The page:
Categories of Flowers

(determined by parts present)


Perfect Flowers - have both pistillate (female) and staminate (male) parts; may or may not have petals or sepals

Imperfect Flowers - have male or female sex organs...but not on the same flower.

Image result for perfect flower diagram


Complete Flowers - have all four parts of the flower present:  sepals, petals, pistil, and stamens

   *complete flowers are "perfect flowers"......but not all "perfect flowers" are complete flowers

   *if the petals, or sepals are missing, the flower may still be perfect if the pistil and stamens are present

   *but if the petals or sepals are missing.......the flower is not considered a complete flower....these types of "flowers are called Incomplete Flowers

Image result for complete flower and incomplete flower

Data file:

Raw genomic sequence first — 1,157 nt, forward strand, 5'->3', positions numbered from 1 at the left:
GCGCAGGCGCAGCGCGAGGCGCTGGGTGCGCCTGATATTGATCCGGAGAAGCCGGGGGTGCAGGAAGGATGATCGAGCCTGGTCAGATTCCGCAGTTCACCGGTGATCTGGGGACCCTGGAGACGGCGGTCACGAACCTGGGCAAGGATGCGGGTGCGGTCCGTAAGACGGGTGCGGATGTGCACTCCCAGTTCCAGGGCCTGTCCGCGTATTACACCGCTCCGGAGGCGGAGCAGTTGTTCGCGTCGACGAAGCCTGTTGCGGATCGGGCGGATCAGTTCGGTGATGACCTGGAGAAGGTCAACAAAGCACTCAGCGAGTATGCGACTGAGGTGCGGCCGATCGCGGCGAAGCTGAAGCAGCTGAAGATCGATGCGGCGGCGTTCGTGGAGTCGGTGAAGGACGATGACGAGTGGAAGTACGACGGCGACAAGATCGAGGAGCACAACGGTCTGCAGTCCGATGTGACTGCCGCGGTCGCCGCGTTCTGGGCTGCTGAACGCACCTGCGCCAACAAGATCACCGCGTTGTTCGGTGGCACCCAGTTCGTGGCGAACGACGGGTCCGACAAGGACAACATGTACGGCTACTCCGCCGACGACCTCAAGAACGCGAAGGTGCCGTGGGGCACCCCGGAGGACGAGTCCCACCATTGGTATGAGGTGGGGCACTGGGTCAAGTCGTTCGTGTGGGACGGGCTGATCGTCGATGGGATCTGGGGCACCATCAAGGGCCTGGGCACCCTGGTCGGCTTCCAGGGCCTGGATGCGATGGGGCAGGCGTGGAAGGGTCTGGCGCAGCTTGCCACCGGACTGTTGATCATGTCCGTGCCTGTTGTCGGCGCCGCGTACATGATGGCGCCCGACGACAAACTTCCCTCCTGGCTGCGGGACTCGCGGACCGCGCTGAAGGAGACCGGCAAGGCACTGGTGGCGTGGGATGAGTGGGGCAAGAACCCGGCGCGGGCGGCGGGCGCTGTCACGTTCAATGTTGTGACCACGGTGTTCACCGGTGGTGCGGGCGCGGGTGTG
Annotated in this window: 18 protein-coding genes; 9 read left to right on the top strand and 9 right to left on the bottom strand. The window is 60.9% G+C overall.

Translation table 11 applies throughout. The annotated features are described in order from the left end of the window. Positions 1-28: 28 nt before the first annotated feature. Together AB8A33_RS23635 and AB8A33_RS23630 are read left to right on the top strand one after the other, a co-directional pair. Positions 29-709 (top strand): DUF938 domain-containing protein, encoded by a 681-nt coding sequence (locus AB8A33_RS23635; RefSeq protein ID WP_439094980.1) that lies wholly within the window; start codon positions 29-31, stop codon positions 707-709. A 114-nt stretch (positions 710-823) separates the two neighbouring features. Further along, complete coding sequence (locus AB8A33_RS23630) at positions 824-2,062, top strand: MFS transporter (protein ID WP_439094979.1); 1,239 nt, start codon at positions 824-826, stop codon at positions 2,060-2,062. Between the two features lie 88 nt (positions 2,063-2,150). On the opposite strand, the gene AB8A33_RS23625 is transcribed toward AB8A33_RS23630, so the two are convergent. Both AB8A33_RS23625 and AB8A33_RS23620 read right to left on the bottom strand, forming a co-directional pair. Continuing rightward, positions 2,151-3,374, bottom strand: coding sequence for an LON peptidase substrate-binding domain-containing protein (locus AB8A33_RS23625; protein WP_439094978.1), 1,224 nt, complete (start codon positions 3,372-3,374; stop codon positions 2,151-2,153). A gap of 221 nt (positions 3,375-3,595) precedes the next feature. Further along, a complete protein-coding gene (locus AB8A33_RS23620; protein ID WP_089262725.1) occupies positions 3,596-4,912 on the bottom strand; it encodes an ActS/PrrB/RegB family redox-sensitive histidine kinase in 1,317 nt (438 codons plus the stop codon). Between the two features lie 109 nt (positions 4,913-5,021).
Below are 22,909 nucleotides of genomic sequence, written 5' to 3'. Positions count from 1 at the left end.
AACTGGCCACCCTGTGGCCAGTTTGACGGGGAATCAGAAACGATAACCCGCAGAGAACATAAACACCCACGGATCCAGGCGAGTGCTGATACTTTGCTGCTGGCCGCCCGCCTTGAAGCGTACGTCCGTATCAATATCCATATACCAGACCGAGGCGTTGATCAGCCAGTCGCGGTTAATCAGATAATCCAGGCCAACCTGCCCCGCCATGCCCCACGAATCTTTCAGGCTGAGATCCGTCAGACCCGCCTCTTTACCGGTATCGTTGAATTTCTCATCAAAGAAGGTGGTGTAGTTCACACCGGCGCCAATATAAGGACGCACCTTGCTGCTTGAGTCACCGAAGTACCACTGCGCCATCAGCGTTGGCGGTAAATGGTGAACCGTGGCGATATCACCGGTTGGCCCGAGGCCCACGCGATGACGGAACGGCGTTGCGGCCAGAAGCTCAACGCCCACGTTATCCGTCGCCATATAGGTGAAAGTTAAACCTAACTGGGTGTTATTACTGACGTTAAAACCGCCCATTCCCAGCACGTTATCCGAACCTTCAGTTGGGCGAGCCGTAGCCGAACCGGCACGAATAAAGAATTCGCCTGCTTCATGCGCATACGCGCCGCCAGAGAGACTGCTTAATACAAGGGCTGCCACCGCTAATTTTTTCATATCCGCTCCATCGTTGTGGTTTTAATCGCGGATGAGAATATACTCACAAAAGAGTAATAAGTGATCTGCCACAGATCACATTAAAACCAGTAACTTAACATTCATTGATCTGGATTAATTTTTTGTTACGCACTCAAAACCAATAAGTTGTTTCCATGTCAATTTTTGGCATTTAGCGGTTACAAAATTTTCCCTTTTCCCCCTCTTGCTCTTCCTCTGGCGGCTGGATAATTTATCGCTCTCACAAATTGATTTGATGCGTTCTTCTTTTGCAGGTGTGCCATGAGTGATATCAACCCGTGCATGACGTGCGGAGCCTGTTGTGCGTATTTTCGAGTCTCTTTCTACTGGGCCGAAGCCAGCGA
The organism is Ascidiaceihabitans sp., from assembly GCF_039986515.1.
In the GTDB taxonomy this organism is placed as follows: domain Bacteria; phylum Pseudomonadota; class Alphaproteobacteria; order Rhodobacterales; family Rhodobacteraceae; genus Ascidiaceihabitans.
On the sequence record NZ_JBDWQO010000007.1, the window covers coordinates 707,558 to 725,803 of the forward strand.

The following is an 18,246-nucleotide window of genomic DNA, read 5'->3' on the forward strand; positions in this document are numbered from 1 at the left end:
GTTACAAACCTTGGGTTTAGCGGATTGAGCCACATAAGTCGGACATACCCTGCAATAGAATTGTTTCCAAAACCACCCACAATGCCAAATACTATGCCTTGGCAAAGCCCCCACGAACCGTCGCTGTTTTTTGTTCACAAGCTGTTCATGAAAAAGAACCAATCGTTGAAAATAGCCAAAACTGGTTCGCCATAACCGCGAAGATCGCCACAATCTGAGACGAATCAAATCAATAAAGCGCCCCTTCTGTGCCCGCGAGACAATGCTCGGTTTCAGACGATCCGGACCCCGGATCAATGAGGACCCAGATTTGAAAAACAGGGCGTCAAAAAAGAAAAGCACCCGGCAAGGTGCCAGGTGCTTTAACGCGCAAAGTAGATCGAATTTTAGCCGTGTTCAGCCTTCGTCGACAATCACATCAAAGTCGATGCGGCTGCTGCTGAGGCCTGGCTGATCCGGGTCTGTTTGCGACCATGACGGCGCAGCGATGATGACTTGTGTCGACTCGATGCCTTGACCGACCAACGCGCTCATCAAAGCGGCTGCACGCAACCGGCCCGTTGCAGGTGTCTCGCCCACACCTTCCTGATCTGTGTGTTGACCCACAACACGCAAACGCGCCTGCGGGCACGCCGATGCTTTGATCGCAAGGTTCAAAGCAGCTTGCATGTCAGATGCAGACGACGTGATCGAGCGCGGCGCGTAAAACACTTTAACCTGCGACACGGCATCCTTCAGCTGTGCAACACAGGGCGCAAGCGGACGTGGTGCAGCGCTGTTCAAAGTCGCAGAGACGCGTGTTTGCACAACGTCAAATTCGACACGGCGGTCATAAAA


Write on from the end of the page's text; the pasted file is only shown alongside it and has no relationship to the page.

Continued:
Here is a flower without petals:  it is still a perfect flower, because it has the stamens and pistils


staminate flowers - have only the stamens present (considered "male" flowers)

Here is the flower of the Red Maple Tree (Acer rubrum) is a staminate flower:

pistillate flowers - have only the pistils or carpels present (considered "female" flowers)

Here is the female flower of the broadleaf arrowhead plant:

Sagittaria latifolia

Your next question might be:  "If you only have female flowers, how can the plant reproduce?" 

The same plant will also produce "male" flowers.  The pollen from the male flowers will be transferred to the female flower by wind or insects.  It is not as efficient as having the stamens right next to the flower like in perfect, or complete flowers.

Here is the male flower of the broadleaf arrowhead plant:

Sagittaria latifolia